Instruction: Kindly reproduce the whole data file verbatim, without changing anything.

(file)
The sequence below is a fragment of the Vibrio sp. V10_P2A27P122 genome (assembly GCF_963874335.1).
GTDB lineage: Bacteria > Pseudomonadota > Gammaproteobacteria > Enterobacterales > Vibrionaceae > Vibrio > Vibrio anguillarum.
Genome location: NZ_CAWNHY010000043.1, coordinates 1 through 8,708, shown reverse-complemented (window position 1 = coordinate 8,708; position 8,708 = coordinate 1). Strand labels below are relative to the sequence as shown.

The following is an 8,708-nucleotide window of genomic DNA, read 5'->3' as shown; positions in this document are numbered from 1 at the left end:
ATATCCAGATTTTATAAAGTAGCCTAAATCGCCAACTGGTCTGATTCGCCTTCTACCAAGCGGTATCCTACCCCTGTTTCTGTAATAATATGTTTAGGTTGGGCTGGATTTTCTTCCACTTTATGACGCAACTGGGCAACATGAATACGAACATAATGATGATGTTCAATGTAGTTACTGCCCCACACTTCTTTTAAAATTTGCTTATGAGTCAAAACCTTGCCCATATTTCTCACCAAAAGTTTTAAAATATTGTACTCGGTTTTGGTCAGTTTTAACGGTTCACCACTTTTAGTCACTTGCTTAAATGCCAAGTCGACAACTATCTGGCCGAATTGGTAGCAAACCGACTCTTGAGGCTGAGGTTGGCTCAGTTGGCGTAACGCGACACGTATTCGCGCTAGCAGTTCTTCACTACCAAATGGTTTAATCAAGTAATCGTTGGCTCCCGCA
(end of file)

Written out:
The sequence below is a fragment of the Vibrio sp. V10_P2A27P122 genome (assembly GCF_963874335.1).
GTDB lineage: Bacteria > Pseudomonadota > Gammaproteobacteria > Enterobacterales > Vibrionaceae > Vibrio > Vibrio anguillarum.
Genome location: NZ_CAWNHY010000043.1, coordinates 1 through 8,708, shown reverse-complemented (window position 1 = coordinate 8,708; position 8,708 = coordinate 1). Strand labels below are relative to the sequence as shown.

The following is an 8,708-nucleotide window of genomic DNA, read 5'->3' as shown; positions in this document are numbered from 1 at the left end:
ATATCCAGATTTTATAAAGTAGCCTAAATCGCCAACTGGTCTGATTCGCCTTCTACCAAGCGGTATCCTACCCCTGTTTCTGTAATAATATGTTTAGGTTGGGCTGGATTTTCTTCCACTTTATGACGCAACTGGGCAACATGAATACGAACATAATGATGATGTTCAATGTAGTTACTGCCCCACACTTCTTTTAAAATTTGCTTATGAGTCAAAACCTTGCCCATATTTCTCACCAAAAGTTTTAAAATATTGTACTCGGTTTTGGTCAGTTTTAACGGTTCACCACTTTTAGTCACTTGCTTAAATGCCAAGTCGACAACTATCTGGCCGAATTGGTAGCAAACCGACTCTTGAGGCTGAGGTTGGCTCAGTTGGCGTAACGCGACACGTATTCGCGCTAGCAGTTCTTCACTACCAAATGGTTTAATCAAGTAATCGTTGGCTCCCGCA